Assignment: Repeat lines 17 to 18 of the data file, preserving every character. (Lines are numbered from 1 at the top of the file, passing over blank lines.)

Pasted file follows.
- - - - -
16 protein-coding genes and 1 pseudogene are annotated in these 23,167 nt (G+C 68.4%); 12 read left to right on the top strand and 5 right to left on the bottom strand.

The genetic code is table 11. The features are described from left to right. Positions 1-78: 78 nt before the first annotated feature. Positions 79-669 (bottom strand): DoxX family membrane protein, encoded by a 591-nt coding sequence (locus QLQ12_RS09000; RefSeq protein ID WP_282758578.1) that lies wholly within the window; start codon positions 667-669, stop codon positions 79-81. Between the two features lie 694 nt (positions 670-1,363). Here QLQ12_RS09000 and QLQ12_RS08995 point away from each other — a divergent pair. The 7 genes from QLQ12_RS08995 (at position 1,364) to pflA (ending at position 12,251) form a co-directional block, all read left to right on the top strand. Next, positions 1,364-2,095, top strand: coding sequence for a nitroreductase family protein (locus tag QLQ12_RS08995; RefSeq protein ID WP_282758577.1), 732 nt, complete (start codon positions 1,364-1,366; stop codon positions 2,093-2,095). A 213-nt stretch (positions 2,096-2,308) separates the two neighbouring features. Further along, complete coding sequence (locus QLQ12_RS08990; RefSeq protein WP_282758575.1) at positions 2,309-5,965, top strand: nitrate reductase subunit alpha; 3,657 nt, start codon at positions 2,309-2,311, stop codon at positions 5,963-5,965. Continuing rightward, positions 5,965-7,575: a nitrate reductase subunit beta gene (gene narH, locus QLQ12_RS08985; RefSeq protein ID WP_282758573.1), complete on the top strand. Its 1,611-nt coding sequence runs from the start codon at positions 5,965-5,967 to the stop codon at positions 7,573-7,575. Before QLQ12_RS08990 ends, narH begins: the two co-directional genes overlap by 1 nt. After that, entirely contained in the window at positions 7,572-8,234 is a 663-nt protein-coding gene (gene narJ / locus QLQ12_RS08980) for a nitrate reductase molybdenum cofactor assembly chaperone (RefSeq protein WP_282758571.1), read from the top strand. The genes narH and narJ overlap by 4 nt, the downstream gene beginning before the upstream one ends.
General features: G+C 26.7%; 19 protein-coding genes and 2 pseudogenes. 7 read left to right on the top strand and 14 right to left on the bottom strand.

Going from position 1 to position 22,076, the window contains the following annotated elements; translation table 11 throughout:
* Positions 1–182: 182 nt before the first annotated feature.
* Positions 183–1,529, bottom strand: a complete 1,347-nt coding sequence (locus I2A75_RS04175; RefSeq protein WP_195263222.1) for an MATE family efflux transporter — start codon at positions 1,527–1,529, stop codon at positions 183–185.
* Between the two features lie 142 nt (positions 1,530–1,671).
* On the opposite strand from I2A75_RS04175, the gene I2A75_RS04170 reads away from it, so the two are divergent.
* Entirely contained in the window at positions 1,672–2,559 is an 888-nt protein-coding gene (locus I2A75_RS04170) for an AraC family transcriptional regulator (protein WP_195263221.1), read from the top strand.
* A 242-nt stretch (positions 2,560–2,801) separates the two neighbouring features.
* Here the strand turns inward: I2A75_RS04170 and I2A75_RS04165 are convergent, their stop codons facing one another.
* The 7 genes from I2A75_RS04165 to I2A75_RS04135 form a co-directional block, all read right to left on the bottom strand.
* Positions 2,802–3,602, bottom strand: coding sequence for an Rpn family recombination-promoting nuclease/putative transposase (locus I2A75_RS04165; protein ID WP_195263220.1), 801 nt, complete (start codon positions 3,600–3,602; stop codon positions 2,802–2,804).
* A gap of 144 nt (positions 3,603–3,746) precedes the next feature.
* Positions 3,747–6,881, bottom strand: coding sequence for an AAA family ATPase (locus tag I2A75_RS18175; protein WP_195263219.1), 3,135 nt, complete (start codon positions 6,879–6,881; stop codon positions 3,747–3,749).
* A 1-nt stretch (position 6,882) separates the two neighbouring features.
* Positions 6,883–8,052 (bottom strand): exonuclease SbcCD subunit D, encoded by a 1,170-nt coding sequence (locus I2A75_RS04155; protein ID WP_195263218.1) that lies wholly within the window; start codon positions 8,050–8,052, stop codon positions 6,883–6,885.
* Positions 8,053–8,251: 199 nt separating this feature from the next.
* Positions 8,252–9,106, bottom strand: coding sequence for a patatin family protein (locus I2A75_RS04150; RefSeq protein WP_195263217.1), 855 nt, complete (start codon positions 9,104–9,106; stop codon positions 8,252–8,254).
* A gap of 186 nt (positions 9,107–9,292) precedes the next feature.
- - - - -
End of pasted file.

* Positions 6,883–8,052 (bottom strand): exonuclease SbcCD subunit D, encoded by a 1,170-nt coding sequence (locus I2A75_RS04155; protein ID WP_195263218.1) that lies wholly within the window; start codon positions 8,050–8,052, stop codon positions 6,883–6,885.
* Positions 8,053–8,251: 199 nt separating this feature from the next.